Wednesday, May 19, 2010

Plein-ish Air

Since the spouse is a serious photographer and I make pictures the really old-fashioned way, it seemed like a really good idea for me to work up some plein-air skills so we could go to locations together and both have some artsy activity once we got there. Last year I acquired a super cute little pochade box to help with this, but we still haven't done too much art travel.
Last week, while on a stay-cation, we meant to put our plan into practice.
We visited three state parks, but the wind was so fierce that doing actual plein-air work was out of the question. So I ended up using the camera, too, and working up a few views from my photos. This particular view was from Mother Neff State Park.
I purposely shot landscapes without distinguishing features or dramatic scenery. Not sure where I'm going with that, but I do know that I want my landscapes to be quiet and the opposite of exotic: something anyone in this part of the country might see any day.
Hmmm. Those Texas cedars look like they owe a bit to Van Gogh's cypresses!

Saturday, May 08, 2010


Alvin Langdon Coburn, 1904

Last week the spouse & I travelled to San Antonio to visit friends & family, and to take in a couple of exhibits at the McNay. TruthBeauty was a collection of photographic pictorialist work, and Impressionist Sensibility featured American impressionist painters. This was supposed to be a “something for everyone” trip, since the spouse is a photographer.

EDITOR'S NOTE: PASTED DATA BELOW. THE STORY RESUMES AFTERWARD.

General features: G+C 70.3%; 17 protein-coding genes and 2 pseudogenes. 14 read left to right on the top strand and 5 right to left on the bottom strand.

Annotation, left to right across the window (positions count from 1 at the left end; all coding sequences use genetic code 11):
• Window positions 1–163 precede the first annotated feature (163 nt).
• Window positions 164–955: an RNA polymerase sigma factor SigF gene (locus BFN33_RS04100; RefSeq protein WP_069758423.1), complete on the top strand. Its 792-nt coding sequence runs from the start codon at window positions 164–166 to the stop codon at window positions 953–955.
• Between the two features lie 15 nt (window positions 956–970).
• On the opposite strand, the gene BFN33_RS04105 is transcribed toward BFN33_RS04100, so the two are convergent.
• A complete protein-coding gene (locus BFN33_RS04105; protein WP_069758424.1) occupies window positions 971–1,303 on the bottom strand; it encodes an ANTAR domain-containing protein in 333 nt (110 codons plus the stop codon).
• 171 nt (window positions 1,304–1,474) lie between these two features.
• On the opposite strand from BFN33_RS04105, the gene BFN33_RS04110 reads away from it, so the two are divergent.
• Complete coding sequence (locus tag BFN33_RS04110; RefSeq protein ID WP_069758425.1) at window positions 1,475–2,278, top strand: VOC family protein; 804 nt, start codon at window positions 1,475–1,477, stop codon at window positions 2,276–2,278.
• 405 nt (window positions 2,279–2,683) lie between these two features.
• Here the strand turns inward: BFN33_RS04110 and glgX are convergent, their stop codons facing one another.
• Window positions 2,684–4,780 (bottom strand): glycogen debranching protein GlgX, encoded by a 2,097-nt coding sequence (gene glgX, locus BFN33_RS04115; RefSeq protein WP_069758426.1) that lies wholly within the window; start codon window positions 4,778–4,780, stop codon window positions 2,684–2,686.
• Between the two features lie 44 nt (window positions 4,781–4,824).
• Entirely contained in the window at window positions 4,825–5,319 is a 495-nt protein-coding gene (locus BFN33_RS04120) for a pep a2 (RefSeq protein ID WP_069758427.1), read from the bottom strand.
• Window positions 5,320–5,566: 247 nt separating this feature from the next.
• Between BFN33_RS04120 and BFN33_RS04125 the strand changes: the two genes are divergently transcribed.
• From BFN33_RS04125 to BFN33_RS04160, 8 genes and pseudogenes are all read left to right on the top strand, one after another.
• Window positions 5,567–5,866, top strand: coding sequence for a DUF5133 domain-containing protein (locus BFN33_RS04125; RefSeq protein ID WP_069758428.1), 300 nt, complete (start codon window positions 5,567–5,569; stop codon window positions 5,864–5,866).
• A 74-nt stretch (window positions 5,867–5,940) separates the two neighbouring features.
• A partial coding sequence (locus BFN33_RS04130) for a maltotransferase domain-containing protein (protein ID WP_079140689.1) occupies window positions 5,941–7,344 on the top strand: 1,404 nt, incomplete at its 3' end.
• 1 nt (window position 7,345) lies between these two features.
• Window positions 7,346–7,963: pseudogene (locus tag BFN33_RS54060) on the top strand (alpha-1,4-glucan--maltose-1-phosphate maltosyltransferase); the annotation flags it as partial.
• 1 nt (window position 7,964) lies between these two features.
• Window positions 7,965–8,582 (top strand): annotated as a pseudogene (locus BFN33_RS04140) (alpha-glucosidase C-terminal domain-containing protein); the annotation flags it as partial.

While the painting show was most definitely worth the visit, it was the photography that taught me the best lessons that day.

Pictorialist photographers were active in relatively early times for that medium. They sought to elevate photography from a mechanical, documentary form to art. To do this, they turned away from sharp focus, suggesting atmosphere and mood more than recording particulars. With such a lack of detail, shape and value become the important elements in their compositions.

This is a worthy goal for me, too. Much contemporary illustration seems to be heavily influenced by animation. Not just cinematic compositional sensibilities, but the hyper-realistic detail that’s made possible by digital processes. Yes, the look is new and (sometimes quite literally) shiny, but say an illustrator wants to stand out from the trend, and produce something that the digirati do not. Maybe said illustrator could take a look at the pictorialists.

"Spring Showers"
Alfred Stieglitz, 1901

"Kelmscott Manor: Attics"
Frederick H. Evans, 1898